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Nepal bans use of India’s Rs 2,000, Rs 500, Rs 200 notes

The decision comes as the Nepal government is making preparations to celebrate 2020 as the ‘Visit Nepal Year’. Estimates indicate that at least 2 million people will visit Nepal in 2020, the bulk of them from India.

Written by Yubaraj Ghimire | Kathmandu | Updated: December 14, 2018 7:34:38 am
Nepal bans use of India’s Rs 2,000,  Rs 500, Rs 200 notes The decision, which will affect middle and low-income Indian tourists, (Representational)

The Nepal government has declared the use of Indian currency notes of Rs 2,000, Rs 500 and Rs 200 denominations illegal in the country. The decision, which will affect middle and low-income Indian tourists, was taken at the last Cabinet meeting, Minister of Information Gokul Baskota announced Thursday.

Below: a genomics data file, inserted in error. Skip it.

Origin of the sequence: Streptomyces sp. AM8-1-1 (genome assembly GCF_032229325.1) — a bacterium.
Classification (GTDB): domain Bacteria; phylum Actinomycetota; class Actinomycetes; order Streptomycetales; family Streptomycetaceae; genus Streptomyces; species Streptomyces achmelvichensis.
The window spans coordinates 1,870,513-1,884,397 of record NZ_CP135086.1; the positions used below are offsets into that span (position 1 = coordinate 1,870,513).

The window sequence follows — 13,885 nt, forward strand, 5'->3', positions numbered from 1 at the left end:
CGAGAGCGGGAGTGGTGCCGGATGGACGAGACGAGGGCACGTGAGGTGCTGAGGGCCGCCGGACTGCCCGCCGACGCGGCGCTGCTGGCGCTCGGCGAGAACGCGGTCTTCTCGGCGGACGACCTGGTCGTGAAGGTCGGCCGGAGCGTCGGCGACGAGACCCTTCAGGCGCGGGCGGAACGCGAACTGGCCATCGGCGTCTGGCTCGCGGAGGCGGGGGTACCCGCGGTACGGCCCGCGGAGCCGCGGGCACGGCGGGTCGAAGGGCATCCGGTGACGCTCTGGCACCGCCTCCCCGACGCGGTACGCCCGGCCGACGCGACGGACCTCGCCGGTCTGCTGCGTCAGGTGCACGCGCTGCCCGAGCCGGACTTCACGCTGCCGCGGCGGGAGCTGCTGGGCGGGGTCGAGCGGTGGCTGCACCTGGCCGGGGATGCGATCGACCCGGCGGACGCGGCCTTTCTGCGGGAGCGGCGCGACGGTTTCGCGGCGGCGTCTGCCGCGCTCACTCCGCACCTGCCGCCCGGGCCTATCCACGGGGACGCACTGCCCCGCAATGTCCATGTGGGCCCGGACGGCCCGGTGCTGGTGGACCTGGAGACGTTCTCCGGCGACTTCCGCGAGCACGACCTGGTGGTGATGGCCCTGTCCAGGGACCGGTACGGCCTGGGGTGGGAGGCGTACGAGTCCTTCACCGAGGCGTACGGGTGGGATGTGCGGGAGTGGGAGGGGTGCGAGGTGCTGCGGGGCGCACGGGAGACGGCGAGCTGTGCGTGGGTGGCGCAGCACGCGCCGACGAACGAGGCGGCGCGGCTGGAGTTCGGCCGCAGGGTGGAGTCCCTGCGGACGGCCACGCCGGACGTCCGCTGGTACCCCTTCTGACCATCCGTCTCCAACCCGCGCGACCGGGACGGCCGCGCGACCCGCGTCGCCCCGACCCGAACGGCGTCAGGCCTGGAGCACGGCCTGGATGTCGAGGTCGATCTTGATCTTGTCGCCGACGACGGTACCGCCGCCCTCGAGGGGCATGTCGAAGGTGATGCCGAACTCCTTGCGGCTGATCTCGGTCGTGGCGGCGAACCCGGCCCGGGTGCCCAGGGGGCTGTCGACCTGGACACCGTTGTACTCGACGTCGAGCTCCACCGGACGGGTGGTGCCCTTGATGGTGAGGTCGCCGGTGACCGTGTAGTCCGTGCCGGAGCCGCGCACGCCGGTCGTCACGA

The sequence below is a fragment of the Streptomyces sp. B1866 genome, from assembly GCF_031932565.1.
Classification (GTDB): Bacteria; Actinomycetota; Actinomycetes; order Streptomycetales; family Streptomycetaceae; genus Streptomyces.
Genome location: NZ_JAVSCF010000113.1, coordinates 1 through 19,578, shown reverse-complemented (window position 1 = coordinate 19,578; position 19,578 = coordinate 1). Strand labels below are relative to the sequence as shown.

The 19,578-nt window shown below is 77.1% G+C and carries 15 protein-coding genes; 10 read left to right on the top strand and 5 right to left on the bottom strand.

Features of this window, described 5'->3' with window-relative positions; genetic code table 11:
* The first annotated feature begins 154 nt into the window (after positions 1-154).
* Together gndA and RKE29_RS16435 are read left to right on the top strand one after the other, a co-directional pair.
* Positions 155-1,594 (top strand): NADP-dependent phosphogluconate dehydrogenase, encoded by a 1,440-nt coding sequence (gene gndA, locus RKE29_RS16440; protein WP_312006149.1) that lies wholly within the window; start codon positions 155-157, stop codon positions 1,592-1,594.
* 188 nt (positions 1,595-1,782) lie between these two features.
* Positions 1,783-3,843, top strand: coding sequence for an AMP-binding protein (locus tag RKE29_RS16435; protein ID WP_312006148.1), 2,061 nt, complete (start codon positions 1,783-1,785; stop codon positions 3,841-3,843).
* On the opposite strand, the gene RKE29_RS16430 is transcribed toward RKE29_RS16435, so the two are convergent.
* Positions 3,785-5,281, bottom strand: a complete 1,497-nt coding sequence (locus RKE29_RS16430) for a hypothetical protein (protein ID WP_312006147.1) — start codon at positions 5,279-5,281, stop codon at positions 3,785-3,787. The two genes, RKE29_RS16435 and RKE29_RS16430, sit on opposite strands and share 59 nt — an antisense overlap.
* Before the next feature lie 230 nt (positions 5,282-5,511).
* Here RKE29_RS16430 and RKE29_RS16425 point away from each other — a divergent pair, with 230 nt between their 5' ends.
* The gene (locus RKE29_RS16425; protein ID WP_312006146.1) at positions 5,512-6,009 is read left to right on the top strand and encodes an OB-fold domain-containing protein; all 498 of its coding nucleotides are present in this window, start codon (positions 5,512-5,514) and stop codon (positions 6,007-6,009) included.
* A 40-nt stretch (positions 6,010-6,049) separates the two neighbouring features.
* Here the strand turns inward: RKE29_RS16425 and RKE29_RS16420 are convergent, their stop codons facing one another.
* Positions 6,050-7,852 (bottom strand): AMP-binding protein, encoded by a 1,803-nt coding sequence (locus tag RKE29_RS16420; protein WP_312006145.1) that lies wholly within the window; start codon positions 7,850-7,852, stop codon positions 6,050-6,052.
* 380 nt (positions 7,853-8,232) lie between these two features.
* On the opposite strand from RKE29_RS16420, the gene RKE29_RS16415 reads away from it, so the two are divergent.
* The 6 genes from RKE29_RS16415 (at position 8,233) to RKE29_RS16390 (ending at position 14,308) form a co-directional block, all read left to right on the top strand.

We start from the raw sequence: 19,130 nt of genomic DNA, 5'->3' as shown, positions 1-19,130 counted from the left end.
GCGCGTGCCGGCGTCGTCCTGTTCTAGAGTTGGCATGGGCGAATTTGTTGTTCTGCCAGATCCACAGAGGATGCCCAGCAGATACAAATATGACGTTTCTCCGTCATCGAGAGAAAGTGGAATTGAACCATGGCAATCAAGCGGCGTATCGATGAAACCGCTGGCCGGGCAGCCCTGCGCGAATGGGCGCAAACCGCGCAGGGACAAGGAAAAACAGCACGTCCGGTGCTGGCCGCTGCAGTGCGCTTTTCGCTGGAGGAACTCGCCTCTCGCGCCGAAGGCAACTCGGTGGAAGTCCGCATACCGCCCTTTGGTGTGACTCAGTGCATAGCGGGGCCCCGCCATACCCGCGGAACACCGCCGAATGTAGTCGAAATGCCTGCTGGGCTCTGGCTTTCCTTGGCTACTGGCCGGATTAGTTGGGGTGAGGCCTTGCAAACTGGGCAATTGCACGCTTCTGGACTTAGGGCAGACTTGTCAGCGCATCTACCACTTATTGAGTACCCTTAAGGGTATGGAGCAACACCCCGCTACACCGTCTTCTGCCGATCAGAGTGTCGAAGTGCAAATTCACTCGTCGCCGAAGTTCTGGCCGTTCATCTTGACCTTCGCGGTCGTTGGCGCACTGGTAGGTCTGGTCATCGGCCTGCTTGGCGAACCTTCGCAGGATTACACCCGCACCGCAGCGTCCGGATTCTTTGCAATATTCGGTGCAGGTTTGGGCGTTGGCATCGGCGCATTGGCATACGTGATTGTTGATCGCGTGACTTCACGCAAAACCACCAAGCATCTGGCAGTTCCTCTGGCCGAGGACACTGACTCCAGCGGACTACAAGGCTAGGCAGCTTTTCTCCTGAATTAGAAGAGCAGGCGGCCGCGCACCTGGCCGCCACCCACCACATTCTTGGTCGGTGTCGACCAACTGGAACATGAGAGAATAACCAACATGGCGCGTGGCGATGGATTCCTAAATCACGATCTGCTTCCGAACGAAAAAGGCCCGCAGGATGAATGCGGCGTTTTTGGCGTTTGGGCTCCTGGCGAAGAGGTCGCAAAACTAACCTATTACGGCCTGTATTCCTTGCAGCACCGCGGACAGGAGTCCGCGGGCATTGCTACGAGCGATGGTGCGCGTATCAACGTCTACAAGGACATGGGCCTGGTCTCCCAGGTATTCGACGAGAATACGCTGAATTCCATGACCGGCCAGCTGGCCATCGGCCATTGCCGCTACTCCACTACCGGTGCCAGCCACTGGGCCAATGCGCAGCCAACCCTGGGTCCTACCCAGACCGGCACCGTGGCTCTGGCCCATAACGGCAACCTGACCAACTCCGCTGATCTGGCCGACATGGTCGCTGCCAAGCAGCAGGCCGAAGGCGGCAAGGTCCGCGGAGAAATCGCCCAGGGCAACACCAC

When the Indian government introduced the new denominations in the months following demonetisation in 2016, the Nepal government did not make any announcement on the status of the new currency notes. The new denominations were being used freely in Nepal over the last two years, but the latest decision will affect Nepalese labourers working in India, and a large number of middle and low-income Indian tourists who frequent Nepal every year.

The decision comes as the Nepal government is making preparations to celebrate 2020 as the ‘Visit Nepal Year’. Estimates indicate that at least 2 million people will visit Nepal in 2020, the bulk of them from India.

In an unrelated incident, a Kathmandu court imposed a fine of Rs 1,000 on an activist who had planned to show a black flag to Prime Minister Narendra Modi when he had visited Nepal on August 30 to participate in the BIMSTEC summit.

Phanindra Nepal, the activist, was taken into preventive custody from his residence before Modi’s visit. He is an activist for the “Greater Nepal” campaign, which seeks the reclamation of all the land Nepal lost to the British East India Company after the 1814-15 war, and which became a part of India.

The court held that such action (showing a black flag) was a crime under the Code of Criminal procedure. Phanindra Nepal said the court’s decision was “shameful” and that he would appeal.

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